We can use camera_box to determine what tiles intersect with the camera’s viewport, and only render those ones. The structure of the method is:

  1. For each of the world’s GameWorld.cached_tiles:
  2. Get the rectangle that defines the tile, scaled the to match the window’s scale (using Tile.dimensions)
  3. Check if the tile intersects with the camera_box If so: 3. Convert the tile’s Game World X/Y coordinates into the Camera’s X/Y coordinates, giving us the sprite_x/y 4. Position the Tile.sprite based on the sprite_x/y 5. Call tile.sprite.scale!(window_scale) to scale the tile 6. Render the tile
This is a bit hard to explain with words, so below is a demo of a smaller camera window, and some debugging code where I render the map outside of the camera's window as semi-transparent

Below is the full class, if you’re curious:

Camera Class
class Camera
  attr_accessor :window_x, :window_y, :window_scale, :world_x, :world_y, :width, :height, :world, :args

  def draw_debug_border
    args.outputs.borders << [window_x, window_y, width, height]

  def initialize(window_x, window_y, window_scale, world_x, world_y, width, height, world, args)
    self.window_x = window_x
    self.window_y = window_y
    self.window_scale = window_scale
    self.world_x = world_x
    self.world_y = world_y
    self.width = width
    self.height = height = world
    self.args = args

  def render

  def world_width
    @world_width ||= width/window_scale.abs

  def world_height
    @world_height ||= height/window_scale.abs

  # The camera box needs to be inversely scaled, since it's either
  # zooming in, or zooming out of the map
  def camera_box
    [world_x, world_y, world_width, world_height]

  # Get the relative position of the tile (relative to the camera
        # then add the x/y that the camera is offset from the window itself
  def convert_x_coordinate(given_world_x)
    ((given_world_x - self.world_x) * self.window_scale) + self.window_x

  def convert_y_coordinate(given_world_y)
    ((given_world_y - self.world_y) * self.window_scale) + self.window_y

  def render_player
    world.player.update_sprite(convert_x_coordinate(world.player.x),  convert_y_coordinate(world.player.y))
    args.outputs.sprites << world.player.sprite_for_render

  def render_intersecting_tiles
    world.cached_tiles.each do |tile|
      # Currently just render the whole map for debugging purposes
      if tile.dimensions(window_scale).intersect_rect?(camera_box)
        sprite_x = convert_x_coordinate(tile.map_x)
        sprite_y = convert_y_coordinate(tile.map_y)

        tile.sprite.x = sprite_x
        tile.sprite.y = sprite_y

        args.outputs.sprites << tile.sprite

CollisionLayer (in-progress)

When loading a map, I add tiles to the CollisionLayer. This creates a series of shapes (usually squares, but I want to support other types in the future) in the game world’s coordinate space.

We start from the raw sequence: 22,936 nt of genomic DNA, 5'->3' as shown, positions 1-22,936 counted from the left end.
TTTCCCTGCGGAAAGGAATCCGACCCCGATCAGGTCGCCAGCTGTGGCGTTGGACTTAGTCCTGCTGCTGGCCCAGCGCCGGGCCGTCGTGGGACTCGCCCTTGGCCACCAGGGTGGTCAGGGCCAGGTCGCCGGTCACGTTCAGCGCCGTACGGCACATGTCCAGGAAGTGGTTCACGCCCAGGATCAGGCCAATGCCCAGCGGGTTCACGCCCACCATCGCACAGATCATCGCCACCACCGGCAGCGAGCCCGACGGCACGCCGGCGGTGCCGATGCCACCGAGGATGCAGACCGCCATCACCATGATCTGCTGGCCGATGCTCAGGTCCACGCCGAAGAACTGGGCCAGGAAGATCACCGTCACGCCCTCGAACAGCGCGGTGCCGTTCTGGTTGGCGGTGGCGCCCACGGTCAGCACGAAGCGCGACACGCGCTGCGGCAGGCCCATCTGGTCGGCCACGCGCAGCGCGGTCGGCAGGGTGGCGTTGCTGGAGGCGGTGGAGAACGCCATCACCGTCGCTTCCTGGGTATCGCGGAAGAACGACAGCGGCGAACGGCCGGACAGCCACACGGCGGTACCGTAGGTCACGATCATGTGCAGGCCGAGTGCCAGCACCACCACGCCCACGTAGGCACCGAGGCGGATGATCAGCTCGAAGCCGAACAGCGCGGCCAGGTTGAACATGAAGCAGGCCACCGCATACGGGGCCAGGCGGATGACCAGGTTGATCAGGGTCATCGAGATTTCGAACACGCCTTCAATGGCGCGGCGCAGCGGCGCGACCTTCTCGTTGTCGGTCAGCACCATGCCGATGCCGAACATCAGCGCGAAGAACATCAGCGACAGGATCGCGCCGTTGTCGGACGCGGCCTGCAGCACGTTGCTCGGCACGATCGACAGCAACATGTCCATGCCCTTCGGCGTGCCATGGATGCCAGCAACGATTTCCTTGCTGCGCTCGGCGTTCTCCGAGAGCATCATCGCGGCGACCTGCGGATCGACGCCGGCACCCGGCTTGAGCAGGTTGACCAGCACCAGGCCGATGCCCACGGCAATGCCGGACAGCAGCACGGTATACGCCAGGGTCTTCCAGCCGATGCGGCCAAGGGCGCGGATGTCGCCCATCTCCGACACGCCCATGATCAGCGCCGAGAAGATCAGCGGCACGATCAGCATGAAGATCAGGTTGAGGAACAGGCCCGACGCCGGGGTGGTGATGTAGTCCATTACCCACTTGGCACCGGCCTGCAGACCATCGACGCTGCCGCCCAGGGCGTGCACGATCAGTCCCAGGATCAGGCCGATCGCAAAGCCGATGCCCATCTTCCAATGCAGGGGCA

This class is still in progress. You can see I was experimenting with using a subgrid algorithm to help speed up collision detection, but I removed it until I can revisit the problem.

class CollisionLayer
  attr_accessor :collision_rectangles, :collision_subgrid


  def initialize
    self.collision_rectangles = []
    self.collision_subgrid = {}

  def add_collision_shape(shape_details)
    normalized_x = shape_details[:x] + shape_details[:shape_x]
    normalized_y = shape_details[:y] + shape_details[:shape_y]

    rectangle = [normalized_x, normalized_y, shape_details[:shape_width], shape_details[:shape_height]]
    self.collision_rectangles << rectangle
    x_subgrid = subgrid_range(normalized_x)
    y_subgrid = subgrid_range(normalized_y)

    collision_subgrid[x_subgrid] ||= {}
    collision_subgrid[x_subgrid][y_subgrid] ||= []
    collision_subgrid[x_subgrid][y_subgrid] << rectangle

  def subgrid_range(value)

  def collision?(x, y)
    # x_subgrid = self.collision_subgrid.find{|k,v| k == subgrid_range(x) }
    # return false if x_subgrid.nil?

    # y_subgrid = x_subgrid[1].find{|k,v| k == subgrid_range(y) }
    # return false if y_subgrid.nil?

    collision_rectangles.any?{|rectangle| [x,y].inside_rect?(rectangle)}

  def draw_debug_rects(args)
    self.collision_rectangles.each do |rectangle|
      args.outputs.solids << rectangle

  def self.shape_from_tile(tile_data)
    shape = tile_data["objectgroup"]["objects"].first

    return {
      shape_height: shape["height"],
      shape_width: shape["width"],
      shape_x: shape["x"],
      shape_y: shape["y"],
      shape_rotation: shape["rotation"]

When the GameWorld processes the layers in its GameMap, it adds the collision shapes to the collision layer:

# ... game_world.rb
if apply_collision
  collision_shape = map.tile_collision_shape_by_id(tile)
  next if collision_shape.nil?
    x: tile_x,
    y: tile_y,


# ... tileset.rb
def get_tile_collision_shape(id)
  return if self.tiles[id].nil?
  return unless self.tiles[id].has_key?("objectgroup")


We can then check if there’s a collision at the given x,y coordinates:

collision_layer.collision?(player.x, player.x)

Gravity (in-progress)

The physics engine is very rudimentary, mainly just calculating the player’s delta-y when they jump. This needs expanded.

class Gravity
  attr_accessor :player, :collision_layer


  def initialize(player, collision_layer)
    self.player = player
    self.collision_layer = collision_layer

  def calculate_player_delta_y
    return 0 if collision_layer.collision?(player.x, player.y)